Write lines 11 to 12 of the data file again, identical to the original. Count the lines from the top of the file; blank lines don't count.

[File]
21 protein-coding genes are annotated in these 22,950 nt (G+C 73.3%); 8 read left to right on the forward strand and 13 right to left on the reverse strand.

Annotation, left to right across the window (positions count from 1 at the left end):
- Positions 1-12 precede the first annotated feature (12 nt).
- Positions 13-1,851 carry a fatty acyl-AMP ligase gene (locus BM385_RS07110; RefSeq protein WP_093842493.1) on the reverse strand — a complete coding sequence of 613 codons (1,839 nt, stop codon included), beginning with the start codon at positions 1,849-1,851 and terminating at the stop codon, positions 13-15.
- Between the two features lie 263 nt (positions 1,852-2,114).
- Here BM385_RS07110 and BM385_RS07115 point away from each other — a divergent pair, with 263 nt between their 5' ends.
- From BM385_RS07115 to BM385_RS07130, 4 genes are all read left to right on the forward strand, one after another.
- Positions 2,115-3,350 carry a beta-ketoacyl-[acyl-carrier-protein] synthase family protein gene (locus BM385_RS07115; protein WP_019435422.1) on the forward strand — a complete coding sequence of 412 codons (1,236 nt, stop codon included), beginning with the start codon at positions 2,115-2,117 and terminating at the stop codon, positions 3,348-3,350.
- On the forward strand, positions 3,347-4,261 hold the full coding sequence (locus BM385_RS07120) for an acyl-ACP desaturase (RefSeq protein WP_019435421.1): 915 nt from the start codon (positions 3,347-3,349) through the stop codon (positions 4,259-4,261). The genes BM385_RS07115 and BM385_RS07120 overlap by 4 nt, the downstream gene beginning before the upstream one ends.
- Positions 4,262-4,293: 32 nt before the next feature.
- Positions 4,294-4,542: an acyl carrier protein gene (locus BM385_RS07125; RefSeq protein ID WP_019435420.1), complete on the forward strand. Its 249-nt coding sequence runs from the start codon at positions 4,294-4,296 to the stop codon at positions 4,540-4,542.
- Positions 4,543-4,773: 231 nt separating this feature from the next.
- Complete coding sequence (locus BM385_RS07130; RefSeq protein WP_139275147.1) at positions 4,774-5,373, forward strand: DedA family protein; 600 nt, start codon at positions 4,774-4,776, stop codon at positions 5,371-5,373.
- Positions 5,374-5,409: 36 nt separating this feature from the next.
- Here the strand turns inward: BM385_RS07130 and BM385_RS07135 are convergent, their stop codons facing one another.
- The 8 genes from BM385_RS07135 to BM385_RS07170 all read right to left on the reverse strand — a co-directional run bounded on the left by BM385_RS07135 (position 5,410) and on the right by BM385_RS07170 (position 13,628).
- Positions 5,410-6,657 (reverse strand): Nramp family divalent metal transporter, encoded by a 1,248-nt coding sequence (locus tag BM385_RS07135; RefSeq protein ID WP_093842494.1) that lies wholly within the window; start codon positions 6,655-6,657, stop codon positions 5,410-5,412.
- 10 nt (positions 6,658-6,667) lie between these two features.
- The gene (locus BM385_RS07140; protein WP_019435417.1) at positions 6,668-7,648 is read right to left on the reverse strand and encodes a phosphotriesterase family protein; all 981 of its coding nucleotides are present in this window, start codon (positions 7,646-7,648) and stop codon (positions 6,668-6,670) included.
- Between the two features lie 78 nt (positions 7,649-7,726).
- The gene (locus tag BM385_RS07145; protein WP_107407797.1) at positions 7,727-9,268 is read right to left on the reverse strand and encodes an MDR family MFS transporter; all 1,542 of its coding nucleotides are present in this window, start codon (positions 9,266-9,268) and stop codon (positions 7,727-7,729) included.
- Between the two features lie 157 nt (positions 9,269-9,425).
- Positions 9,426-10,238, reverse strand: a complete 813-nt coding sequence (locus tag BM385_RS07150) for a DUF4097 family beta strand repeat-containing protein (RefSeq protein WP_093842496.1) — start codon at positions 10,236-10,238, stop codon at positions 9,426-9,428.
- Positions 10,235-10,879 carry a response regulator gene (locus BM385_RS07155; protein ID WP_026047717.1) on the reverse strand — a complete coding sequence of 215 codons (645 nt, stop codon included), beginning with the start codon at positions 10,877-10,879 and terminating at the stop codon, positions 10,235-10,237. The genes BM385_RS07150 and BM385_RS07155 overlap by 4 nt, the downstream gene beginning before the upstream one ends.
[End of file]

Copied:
- Positions 4,294-4,542: an acyl carrier protein gene (locus BM385_RS07125; RefSeq protein ID WP_019435420.1), complete on the forward strand. Its 249-nt coding sequence runs from the start codon at positions 4,294-4,296 to the stop codon at positions 4,540-4,542.
- Positions 4,543-4,773: 231 nt separating this feature from the next.